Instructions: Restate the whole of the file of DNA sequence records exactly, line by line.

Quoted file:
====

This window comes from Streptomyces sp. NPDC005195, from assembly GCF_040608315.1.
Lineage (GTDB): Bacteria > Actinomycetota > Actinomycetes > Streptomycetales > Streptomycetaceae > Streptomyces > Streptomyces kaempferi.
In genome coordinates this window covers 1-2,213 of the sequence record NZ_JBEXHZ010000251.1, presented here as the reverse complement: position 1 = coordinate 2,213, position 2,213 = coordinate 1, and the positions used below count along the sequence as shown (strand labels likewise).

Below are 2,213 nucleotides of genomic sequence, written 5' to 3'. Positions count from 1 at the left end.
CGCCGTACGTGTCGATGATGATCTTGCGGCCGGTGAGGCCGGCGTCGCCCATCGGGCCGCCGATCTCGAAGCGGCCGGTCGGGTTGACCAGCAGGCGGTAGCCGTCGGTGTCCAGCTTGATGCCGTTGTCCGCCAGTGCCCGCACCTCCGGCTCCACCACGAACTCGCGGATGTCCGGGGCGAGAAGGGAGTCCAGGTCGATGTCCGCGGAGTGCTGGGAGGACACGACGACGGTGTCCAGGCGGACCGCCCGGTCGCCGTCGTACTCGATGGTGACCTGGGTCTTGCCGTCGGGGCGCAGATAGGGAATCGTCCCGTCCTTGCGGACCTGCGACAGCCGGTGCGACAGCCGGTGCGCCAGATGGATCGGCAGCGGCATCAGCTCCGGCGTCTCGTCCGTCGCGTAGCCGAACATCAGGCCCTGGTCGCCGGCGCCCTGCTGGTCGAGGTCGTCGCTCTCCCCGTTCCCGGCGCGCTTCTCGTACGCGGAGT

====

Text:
This window comes from Streptomyces sp. NPDC005195, from assembly GCF_040608315.1.
Lineage (GTDB): Bacteria > Actinomycetota > Actinomycetes > Streptomycetales > Streptomycetaceae > Streptomyces > Streptomyces kaempferi.
In genome coordinates this window covers 1-2,213 of the sequence record NZ_JBEXHZ010000251.1, presented here as the reverse complement: position 1 = coordinate 2,213, position 2,213 = coordinate 1, and the positions used below count along the sequence as shown (strand labels likewise).

Below are 2,213 nucleotides of genomic sequence, written 5' to 3'. Positions count from 1 at the left end.
CGCCGTACGTGTCGATGATGATCTTGCGGCCGGTGAGGCCGGCGTCGCCCATCGGGCCGCCGATCTCGAAGCGGCCGGTCGGGTTGACCAGCAGGCGGTAGCCGTCGGTGTCCAGCTTGATGCCGTTGTCCGCCAGTGCCCGCACCTCCGGCTCCACCACGAACTCGCGGATGTCCGGGGCGAGAAGGGAGTCCAGGTCGATGTCCGCGGAGTGCTGGGAGGACACGACGACGGTGTCCAGGCGGACCGCCCGGTCGCCGTCGTACTCGATGGTGACCTGGGTCTTGCCGTCGGGGCGCAGATAGGGAATCGTCCCGTCCTTGCGGACCTGCGACAGCCGGTGCGACAGCCGGTGCGCCAGATGGATCGGCAGCGGCATCAGCTCCGGCGTCTCGTCCGTCGCGTAGCCGAACATCAGGCCCTGGTCGCCGGCGCCCTGCTGGTCGAGGTCGTCGCTCTCCCCGTTCCCGGCGCGCTTCTCGTACGCGGAGT